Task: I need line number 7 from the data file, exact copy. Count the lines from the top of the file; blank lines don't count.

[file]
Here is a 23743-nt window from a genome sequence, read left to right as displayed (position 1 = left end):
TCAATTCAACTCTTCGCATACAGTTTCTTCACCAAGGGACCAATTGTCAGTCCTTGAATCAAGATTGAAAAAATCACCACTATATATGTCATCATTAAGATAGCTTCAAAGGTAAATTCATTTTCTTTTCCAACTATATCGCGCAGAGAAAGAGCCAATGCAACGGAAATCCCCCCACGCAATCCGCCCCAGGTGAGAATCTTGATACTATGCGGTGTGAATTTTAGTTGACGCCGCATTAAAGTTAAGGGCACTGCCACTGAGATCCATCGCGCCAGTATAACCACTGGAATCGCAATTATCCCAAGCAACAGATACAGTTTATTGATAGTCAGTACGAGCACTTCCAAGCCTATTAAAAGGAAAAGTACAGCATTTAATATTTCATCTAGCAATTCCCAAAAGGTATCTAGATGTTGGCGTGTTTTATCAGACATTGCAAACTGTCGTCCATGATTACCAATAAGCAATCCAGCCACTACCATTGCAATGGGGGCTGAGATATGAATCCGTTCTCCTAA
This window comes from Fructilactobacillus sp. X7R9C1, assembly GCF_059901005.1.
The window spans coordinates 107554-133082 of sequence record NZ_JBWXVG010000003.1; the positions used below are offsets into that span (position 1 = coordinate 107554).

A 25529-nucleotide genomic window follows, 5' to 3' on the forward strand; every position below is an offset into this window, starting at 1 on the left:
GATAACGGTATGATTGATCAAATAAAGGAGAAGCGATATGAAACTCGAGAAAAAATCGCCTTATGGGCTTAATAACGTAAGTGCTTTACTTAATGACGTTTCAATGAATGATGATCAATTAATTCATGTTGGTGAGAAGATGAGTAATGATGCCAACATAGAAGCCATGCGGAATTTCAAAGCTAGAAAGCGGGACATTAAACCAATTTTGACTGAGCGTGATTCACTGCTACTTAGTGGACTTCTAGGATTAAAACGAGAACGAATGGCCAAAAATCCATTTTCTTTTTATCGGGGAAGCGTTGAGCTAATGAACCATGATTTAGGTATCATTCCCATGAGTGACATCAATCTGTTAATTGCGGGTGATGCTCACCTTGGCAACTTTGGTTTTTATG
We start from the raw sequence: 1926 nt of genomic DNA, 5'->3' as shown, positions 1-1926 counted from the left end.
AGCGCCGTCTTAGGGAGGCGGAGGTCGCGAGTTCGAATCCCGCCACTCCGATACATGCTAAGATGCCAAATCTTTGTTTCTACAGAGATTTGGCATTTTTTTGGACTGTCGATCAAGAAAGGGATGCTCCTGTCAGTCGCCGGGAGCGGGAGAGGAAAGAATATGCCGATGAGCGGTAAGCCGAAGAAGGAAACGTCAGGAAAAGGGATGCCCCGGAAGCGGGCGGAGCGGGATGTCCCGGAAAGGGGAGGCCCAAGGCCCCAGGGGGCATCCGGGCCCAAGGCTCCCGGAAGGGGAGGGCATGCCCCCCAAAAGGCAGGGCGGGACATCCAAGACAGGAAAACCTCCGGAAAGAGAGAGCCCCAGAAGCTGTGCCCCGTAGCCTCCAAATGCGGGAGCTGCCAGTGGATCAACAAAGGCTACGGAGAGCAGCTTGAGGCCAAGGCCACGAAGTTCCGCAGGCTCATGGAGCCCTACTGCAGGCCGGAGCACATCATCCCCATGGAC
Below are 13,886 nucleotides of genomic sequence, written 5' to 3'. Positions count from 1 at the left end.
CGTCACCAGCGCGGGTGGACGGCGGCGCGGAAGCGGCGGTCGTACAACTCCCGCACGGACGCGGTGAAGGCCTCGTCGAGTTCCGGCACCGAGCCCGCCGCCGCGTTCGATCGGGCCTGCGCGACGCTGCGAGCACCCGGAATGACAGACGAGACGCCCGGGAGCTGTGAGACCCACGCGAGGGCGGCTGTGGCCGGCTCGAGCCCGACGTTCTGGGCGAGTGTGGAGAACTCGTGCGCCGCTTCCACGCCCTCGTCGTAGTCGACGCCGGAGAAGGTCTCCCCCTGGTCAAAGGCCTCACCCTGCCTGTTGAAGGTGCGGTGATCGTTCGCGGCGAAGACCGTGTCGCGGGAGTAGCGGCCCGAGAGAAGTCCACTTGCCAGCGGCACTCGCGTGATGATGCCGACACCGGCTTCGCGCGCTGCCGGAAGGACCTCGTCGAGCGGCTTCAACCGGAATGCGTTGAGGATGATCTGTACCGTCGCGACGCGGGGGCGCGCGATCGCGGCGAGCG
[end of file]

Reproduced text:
We start from the raw sequence: 1926 nt of genomic DNA, 5'->3' as shown, positions 1-1926 counted from the left end.